There are still a lot of fixes going into ZFS, but it is no longer such a young filesystem, and I find the level of flakiness really concerning. I don’t think it’ll be hard for BtrFS to compete with it, which is sad for me because I’ve invested a lot of effort into ZFS. The other thing that’s concerning is the ZFS fixes are taking almost a year to make it from OpenSolaris/SXCE into stable Solaris 10, so there is really no up-to-date Solaris equivalent to the stabilifying/regression-testing in RedHat/CentOS.

    My advice to anyone using ZFS is: you always need filesystem-level backups. meaning, onto tape, or onto another RAIDset. ZFS snapshots and RAID5 and RAID6 and such are *not* a substitute for the age-old requirement of backups which protect you from your own mistakes and from filesystem bugs. You always knew you needed this, but if you want to experiment with ZFS, *now* is the time to start budgeting for it. You can keep the backup on a nother ZFS zpool if you like, or use LVM2+XFS or whatever, but do NOT use ZFS without this backup, because of the corruption bugs. and some other paint-yourself-into-a-corner problems it has.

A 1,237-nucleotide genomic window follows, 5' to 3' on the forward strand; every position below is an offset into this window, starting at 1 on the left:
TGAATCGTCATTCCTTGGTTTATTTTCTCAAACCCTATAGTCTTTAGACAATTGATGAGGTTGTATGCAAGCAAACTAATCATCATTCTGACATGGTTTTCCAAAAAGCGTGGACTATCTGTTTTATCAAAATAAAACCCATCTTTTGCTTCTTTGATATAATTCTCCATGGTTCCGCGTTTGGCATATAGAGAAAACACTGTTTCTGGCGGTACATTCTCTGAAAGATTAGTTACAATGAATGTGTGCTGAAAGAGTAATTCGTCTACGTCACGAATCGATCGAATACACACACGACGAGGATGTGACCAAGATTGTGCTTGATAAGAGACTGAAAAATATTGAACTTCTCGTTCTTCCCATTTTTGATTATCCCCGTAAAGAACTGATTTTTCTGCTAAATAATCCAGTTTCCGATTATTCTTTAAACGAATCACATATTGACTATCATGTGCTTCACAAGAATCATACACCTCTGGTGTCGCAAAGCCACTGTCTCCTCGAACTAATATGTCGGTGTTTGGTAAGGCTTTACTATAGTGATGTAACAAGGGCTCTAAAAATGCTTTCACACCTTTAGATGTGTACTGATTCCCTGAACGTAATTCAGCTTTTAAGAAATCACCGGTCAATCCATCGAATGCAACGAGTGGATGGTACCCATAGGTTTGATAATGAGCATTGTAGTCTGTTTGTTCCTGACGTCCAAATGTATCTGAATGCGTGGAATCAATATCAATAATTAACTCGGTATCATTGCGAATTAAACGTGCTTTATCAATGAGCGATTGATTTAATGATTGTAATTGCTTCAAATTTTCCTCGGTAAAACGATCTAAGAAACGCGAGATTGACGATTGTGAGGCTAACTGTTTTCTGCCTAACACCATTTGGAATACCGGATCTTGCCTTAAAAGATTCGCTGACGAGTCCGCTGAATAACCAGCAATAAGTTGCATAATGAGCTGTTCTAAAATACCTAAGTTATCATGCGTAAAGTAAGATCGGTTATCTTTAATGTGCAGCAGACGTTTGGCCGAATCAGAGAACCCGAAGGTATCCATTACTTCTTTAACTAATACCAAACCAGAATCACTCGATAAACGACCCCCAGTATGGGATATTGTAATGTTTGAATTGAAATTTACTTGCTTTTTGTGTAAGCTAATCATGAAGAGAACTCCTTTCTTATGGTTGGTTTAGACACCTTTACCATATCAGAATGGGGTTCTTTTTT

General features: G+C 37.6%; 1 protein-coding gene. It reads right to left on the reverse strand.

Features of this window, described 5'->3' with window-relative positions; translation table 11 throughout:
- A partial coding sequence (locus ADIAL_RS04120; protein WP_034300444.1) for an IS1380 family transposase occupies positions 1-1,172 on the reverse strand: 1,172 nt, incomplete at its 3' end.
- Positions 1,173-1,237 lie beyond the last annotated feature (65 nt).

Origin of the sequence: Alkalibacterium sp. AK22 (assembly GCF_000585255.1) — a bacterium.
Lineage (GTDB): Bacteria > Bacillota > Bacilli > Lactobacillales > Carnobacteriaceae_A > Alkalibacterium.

3. Hi Ted,

    Thank you for the clarification and further details on ext4. I have updated the article. I had meant to describe your involvement. I do remember Bull having pages on ext4 very early on – I want to say 2003 or even before? Thank you for your work on getting ext4 out the door!

    Kevin

  4. Can you comment on why FreeBSD’s soft-updates approach with UFS2 has not been adopted by other filesystems? We switched from Linux/XFS to FreeBSD/UFS2 and saw very impressive performance gains for an I/O bound environment. Our previous efforts were mostly failures as they didn’t solve the problem (ext3->XFS, hardware upgrades, rewrites), but UFS2 did! I don’t care if I’m using FreeBSD or Linux, but its a shame that we has to switch operating systems to get decent FS performance.

  5. You might also have a look at DragonFlyBSD’s HAMMER file system, which is under active development and working quite well.